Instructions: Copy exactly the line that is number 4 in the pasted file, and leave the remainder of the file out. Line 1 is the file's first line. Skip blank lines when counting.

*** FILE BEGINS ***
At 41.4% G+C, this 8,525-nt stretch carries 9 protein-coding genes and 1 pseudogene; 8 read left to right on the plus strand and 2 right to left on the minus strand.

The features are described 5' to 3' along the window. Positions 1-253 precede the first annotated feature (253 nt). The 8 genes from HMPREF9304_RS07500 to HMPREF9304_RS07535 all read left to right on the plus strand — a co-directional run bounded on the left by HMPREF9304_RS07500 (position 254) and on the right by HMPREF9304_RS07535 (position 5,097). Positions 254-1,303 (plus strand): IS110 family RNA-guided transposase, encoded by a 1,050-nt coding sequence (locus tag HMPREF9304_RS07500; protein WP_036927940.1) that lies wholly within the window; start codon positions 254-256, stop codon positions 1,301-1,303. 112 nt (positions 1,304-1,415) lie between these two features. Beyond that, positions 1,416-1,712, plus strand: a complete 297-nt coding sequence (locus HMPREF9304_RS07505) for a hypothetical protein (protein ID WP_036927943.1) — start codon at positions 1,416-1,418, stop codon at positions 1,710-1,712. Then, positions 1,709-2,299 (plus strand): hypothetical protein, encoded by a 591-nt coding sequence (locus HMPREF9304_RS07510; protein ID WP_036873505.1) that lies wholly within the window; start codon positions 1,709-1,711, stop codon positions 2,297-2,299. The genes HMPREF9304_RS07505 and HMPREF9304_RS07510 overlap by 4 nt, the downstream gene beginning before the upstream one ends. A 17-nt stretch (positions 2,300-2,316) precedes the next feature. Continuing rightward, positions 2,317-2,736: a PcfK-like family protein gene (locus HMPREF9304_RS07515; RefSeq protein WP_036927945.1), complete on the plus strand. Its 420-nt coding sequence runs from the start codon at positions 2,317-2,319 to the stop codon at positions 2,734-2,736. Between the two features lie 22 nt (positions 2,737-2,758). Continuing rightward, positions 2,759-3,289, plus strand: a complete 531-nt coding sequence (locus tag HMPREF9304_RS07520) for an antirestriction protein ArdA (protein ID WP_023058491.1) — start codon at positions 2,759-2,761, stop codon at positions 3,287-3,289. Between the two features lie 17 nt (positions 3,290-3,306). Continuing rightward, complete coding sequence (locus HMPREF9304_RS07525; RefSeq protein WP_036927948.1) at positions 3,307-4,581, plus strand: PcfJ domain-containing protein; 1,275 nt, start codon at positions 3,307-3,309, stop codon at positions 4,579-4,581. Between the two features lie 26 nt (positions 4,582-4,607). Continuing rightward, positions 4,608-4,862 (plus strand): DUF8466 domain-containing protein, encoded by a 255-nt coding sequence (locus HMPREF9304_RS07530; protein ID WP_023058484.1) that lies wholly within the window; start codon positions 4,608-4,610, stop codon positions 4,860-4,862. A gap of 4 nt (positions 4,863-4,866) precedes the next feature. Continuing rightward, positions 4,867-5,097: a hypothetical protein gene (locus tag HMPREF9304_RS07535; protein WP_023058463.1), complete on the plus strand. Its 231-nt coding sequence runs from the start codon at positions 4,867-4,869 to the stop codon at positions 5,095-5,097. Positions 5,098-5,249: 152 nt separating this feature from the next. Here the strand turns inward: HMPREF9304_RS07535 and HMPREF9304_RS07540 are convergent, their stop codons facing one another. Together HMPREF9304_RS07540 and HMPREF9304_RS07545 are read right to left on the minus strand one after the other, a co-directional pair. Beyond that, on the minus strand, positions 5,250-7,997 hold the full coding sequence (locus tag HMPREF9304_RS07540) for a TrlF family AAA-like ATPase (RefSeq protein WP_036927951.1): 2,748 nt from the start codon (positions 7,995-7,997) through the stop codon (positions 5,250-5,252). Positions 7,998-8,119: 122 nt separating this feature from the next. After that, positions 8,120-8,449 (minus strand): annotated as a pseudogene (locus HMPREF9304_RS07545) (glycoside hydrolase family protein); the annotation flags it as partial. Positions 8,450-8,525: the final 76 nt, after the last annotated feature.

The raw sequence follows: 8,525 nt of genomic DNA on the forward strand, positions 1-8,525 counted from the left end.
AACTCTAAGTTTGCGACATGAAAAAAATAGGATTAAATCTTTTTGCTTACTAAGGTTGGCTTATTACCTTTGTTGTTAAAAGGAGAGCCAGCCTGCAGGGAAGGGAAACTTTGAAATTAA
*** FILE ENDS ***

AACTCTAAGTTTGCGACATGAAAAAAATAGGATTAAATCTTTTTGCTTACTAAGGTTGGCTTATTACCTTTGTTGTTAAAAGGAGAGCCAGCCTGCAGGGAAGGGAAACTTTGAAATTAA